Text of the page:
Lessons in leadership

Strategic HR Review

ISSN: 1475-4398

Article publication date: 20 June 2008

Citation

Nolan, S. (2008), "Lessons in leadership", Strategic HR Review, Vol. 7 No. 4. https://doi.org/10.1108/shr.2008.37207daa.001

Publisher

:

Emerald Group Publishing Limited

Copyright © 2008, Emerald Group Publishing Limited


Lessons in leadership

Article Type: Editorial From: Strategic HR Review, Volume 7, Issue 4

The theme of this issue of Strategic HR Review is leadership. Our authors have approached this topic from very different angles providing a broad overview of just some of the issues pertinent to leadership today. This ranges from an exploration of leadership learning, how it can support organizational change and how to more closely link it to organizational priorities; to a look at talent management, in terms of maintaining a pipeline of leadership talent and creating a talent-minded organization; and concluding with a study of how one complex organization has successfully repositioned HR in a leadership role so that it can better support the needs of the business and operational managers.

In “Leadership learning – key to organizational transformation,” Sharon Varney combines research from Roffey Park on learning in complex organizations with a case study of a successful leadership development program at a global player in the offshore oil and gas industry to discuss a model for leadership learning that supports organizational change. By discussing the six conditions that were identified in the research as influencing transformational learning and using them to analyze the case history, Varney highlights some seemingly small actions that can have a huge influence on the outcomes of a leadership learning program in complex and changing environments. A key point for HR practitioners to take on board is the need to take a dynamic approach and to avoid setting learning practices in stone – even for the duration of a learning program.

Dr Valerie Anderson, the lead researcher for the Chartered Institute of Personnel and Development (CIPD) Value of Learning project, reports on findings of the research in her article “View from the top: executive perceptions of the value of learning.” The aim of the research was to explore the extent to which senior HR professionals’ perceptions of the strategic value of learning are aligned to those of senior operational managers. While senior decision makers recognize the strategic value of learning, the research identified a need for greater dialogue between an organization’s leaders and its HR professionals in order to align learning strategy to organizational priorities. Measurement and assessment can improve the quality of this dialogue, with emerging assessment techniques proving to be a useful in measuring the strategic value of learning.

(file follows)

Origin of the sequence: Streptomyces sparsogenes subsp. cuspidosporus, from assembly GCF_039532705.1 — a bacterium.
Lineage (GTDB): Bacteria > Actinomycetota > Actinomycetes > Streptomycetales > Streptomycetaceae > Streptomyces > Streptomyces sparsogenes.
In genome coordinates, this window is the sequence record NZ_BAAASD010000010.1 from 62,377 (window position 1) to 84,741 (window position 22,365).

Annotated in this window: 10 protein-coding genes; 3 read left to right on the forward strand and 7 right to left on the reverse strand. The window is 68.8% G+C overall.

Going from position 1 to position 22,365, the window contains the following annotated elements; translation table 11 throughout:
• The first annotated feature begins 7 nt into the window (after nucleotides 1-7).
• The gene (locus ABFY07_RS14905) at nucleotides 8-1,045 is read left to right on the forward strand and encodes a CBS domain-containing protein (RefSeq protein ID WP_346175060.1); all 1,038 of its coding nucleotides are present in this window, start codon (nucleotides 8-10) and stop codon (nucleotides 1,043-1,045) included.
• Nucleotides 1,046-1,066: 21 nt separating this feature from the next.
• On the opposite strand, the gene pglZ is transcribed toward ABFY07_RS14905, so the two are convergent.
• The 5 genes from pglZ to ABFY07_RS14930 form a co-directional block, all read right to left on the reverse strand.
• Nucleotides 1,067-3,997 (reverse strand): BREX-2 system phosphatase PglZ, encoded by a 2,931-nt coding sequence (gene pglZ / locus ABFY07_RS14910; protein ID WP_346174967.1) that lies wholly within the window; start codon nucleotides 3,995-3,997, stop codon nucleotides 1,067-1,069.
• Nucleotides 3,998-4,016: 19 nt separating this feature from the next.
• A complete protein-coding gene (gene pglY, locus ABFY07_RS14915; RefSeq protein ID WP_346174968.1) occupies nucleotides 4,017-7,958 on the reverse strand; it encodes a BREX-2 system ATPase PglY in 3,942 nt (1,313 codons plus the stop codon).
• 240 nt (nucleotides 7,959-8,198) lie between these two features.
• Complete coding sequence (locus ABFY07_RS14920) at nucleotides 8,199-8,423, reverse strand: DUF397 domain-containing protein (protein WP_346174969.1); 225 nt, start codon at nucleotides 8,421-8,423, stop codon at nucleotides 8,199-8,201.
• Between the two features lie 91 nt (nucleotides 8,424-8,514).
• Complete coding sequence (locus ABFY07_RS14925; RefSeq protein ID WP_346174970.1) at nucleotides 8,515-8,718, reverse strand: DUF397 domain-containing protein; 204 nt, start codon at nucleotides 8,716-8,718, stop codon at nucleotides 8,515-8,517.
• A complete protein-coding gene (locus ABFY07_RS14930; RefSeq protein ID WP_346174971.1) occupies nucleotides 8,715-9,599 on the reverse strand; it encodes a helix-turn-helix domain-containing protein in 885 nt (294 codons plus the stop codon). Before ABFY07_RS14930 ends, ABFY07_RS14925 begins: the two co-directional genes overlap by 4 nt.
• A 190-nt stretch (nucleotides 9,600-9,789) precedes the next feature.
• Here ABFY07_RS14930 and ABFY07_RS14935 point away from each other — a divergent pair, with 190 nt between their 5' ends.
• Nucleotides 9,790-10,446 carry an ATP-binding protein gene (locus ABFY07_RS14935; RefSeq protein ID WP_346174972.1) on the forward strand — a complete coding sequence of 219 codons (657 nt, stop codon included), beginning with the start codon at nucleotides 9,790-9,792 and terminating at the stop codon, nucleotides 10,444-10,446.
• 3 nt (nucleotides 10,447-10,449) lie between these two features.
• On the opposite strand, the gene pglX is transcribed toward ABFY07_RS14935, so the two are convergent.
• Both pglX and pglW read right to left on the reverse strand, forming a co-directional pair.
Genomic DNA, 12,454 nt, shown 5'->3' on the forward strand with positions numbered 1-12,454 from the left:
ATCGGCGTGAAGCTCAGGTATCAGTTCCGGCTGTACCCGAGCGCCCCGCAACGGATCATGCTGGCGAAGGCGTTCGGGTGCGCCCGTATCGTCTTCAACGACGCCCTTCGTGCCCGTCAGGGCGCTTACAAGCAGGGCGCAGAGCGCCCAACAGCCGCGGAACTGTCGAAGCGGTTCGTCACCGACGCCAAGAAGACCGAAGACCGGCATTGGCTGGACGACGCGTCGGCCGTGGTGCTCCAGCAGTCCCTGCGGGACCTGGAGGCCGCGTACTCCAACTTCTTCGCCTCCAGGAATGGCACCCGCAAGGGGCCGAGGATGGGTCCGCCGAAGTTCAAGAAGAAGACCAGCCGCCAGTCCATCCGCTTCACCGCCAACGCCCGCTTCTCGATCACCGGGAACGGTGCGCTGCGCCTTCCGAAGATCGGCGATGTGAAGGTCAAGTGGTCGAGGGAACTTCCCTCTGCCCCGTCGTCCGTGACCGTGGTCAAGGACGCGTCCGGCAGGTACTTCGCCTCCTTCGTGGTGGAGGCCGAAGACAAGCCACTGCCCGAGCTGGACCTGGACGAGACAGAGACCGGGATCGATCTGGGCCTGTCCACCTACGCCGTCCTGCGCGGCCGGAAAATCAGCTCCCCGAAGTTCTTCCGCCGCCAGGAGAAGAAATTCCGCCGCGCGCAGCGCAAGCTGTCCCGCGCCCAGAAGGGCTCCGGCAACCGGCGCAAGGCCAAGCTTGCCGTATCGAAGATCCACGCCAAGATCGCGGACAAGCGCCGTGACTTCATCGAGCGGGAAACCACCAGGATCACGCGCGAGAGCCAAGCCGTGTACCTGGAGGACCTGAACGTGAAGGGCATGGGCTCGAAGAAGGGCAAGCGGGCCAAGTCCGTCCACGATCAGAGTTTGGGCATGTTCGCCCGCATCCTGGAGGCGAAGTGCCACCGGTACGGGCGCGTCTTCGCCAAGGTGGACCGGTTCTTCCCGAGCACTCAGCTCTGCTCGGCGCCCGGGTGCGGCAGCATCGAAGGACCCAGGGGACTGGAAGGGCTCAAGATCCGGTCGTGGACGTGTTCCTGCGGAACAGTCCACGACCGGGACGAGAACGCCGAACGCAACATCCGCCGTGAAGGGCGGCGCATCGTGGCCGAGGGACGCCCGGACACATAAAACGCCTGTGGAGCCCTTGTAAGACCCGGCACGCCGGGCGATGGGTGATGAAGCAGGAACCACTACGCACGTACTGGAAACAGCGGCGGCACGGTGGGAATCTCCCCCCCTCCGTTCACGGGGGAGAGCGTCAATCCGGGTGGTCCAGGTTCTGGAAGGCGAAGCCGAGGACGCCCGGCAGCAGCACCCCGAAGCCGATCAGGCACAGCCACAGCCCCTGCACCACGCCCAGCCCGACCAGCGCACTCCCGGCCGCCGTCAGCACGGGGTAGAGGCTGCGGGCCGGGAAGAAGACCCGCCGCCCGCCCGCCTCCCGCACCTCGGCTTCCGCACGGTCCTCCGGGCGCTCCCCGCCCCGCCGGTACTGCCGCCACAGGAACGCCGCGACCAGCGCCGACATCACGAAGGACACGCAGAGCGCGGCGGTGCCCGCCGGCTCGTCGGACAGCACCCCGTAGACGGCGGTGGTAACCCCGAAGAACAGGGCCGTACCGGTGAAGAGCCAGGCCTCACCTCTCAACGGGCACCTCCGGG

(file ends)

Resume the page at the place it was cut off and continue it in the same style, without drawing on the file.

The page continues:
In “Leadership succession: an approach to filling the pipeline,” by James Brant, Rebecca Dooley and Stephen Iman, the focus is on succession planning and maintaining the leadership pipeline. A literature review shows that internal promotion can offer efficiencies over external promotion. However, identifying and developing this talent to ensure continuity of leadership does pose problems for senior and HR executives. In this article the authors discuss a case of an organization that completely redesigned its systems for internal leadership development and the associated processes and steps offer a useful basis for discussion of how to implement or improve leadership succession management.

Peter Cheese tackles the issue of building and maintaining an organization’s talent power in his article, “Driving high performance in the talent-powered organization.” He believes that in today’s business environment of expanding diversity, change and contrast, talent is the key to strategic success, however it is increasingly hard to manage. In order to be a success, talent management should look beyond the top layers of the organization and become an organization-wide issue – it is not just about the high potential talent, it is about building all the skills and capabilities that the organization needs to be a success. The goal, therefore, should be to create a company-wide talent mindset and culture and this means making talent management a priority for the leaders in the organization so that it is aligned to the business strategy and has full backing and support. He gives examples of innovative and strategic approaches to talent management at a diverse range of organizations around the world.

In the article “HM Prison Service – business partnering inside,” Simon Constance discusses how the HR team was able to successfully lead a major HR transformation that placed the newly created HRBP role in a leadership position. Some of the factors that were key to the success of the program, which coincided with the implementation of a shared services model, include a clear strategy, an innovative approach to recruitment, an extensive development program, a staggered and well-managed rollout and clear communication to senior managers of the objectives and benefits of the HRBP role. HRBPs are given the support and the confidence to assert their position and to deal with their role as a key part of the prison leadership team. By moving HRBPs into a position where they can begin to deliver real outcomes, senior managers at the prison service have seen tangible examples of what is possible in terms of HR supporting the business.

Sara NolanE-mail: shr@emeraldinsight.com(Photograph by Chris Snelling)